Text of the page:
Yet as the Minister of Transport, Infrastructure and Communities himself admitted, the political ministers of each region will be consulted concerning the allocation of the money made available by vote 35. This is what I would call favouritism.

In that regard, I would like to quote from a period of questions in the March 5 meeting of the Standing Committee on Government Operations and Estimates, that is, 19 days ago. My colleague, the transport critic and member for Argenteuil—Papineau—Mirabel, asked the Minister of Transport, Infrastructure and Communities the following question:

My second question is about community recreational facilities. The Minister of State Responsible for the Economic Development Agency of Canada for the Regions of Quebec, [the Conservative member for Roberval—Lac-Saint-Jean], announced that his department was prepared to receive applications, but no forms are available. Earlier you mentioned that the [Minister of Public Works and Government Services, the Conservative member for Mégantic—L'Érable], was also looking after this file. Which [of the two ministers] will manage programs for community recreational facilities in Quebec?

The Minister of Transport, Infrastructure and Communities, the Conservative member for Ottawa West—Nepean, replied:

I work constructively with all my cabinet colleagues.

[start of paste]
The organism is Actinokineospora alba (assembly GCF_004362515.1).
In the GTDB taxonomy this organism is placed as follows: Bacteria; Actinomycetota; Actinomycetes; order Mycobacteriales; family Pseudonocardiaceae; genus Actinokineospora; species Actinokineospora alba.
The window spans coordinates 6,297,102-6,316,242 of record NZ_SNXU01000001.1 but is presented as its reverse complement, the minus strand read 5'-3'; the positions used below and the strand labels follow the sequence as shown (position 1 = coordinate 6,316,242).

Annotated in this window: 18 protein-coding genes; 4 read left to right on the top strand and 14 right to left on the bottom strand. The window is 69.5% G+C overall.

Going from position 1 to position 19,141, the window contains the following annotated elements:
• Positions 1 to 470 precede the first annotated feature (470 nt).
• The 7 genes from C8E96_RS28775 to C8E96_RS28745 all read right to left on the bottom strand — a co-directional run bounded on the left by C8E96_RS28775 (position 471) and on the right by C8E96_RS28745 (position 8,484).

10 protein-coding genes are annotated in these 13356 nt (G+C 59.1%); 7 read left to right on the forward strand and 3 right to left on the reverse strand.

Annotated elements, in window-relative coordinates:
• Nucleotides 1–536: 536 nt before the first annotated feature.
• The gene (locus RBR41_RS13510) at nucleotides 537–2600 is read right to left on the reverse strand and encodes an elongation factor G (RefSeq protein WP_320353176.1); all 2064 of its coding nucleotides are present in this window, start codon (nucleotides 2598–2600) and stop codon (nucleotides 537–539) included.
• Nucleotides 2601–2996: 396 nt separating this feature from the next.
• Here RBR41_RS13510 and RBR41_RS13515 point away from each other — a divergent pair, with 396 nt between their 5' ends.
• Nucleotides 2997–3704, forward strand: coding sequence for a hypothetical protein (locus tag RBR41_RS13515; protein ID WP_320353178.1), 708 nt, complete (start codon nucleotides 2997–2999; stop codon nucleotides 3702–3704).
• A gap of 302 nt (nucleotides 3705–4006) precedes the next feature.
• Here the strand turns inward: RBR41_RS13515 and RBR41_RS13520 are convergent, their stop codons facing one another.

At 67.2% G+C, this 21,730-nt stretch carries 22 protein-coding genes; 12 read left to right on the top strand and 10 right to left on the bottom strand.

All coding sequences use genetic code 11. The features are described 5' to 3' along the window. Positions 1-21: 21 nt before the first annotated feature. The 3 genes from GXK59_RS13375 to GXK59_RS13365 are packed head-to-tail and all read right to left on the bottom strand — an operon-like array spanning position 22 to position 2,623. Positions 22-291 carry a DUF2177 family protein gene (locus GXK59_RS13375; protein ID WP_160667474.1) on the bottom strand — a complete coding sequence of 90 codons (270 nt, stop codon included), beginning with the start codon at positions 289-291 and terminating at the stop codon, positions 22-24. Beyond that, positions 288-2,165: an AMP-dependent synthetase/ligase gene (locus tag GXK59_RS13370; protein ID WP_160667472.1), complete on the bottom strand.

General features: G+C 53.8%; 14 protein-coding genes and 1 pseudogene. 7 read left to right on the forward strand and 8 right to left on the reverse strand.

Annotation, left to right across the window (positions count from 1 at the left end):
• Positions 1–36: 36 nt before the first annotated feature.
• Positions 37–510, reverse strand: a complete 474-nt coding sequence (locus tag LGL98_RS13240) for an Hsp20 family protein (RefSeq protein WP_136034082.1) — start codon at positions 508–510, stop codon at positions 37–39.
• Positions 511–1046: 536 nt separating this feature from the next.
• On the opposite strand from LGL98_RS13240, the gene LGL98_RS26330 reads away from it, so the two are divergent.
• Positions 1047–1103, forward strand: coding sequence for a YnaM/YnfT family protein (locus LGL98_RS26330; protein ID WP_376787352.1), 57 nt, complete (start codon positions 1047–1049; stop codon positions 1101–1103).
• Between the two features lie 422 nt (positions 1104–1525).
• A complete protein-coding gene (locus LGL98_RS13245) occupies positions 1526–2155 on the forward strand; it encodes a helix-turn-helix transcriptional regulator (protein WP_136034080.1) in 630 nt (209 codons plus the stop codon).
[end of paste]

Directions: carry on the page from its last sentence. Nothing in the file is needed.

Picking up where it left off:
Listen carefully, for all is revealed in his next comment.

The political minister in each region is obviously one of the principal advisers whom I would turn to for advice and counsel. [The Conservative member and minister from Roberval—Lac-Saint-Jean] works for the Regional Economic Development Agency for the Regions of Quebec. Obviously that might be a delivery agent for one or more initiatives. We'll be coming forward in very short order with some specifics on that.

That is favouritism. Is that not scandalous? The Minister of Transport, Infrastructure and Communities will consult his colleagues in each region—the Minister of Public Works and Government Services this time and maybe the Minister of State responsible for the Economic Development Agency of Canada for the Regions of Quebec another time—to determine whether the project is worthwhile rather than examining the quality of the project, all without having any criteria. That is favouritism, that is taking taxpayers' money and doing what they want with it. And to do what? To put up a building here, in a riding that did not win a project last time, or to build a road there, in a riding they want to hold onto in the next election. This is an appalling and unacceptable way of doing things.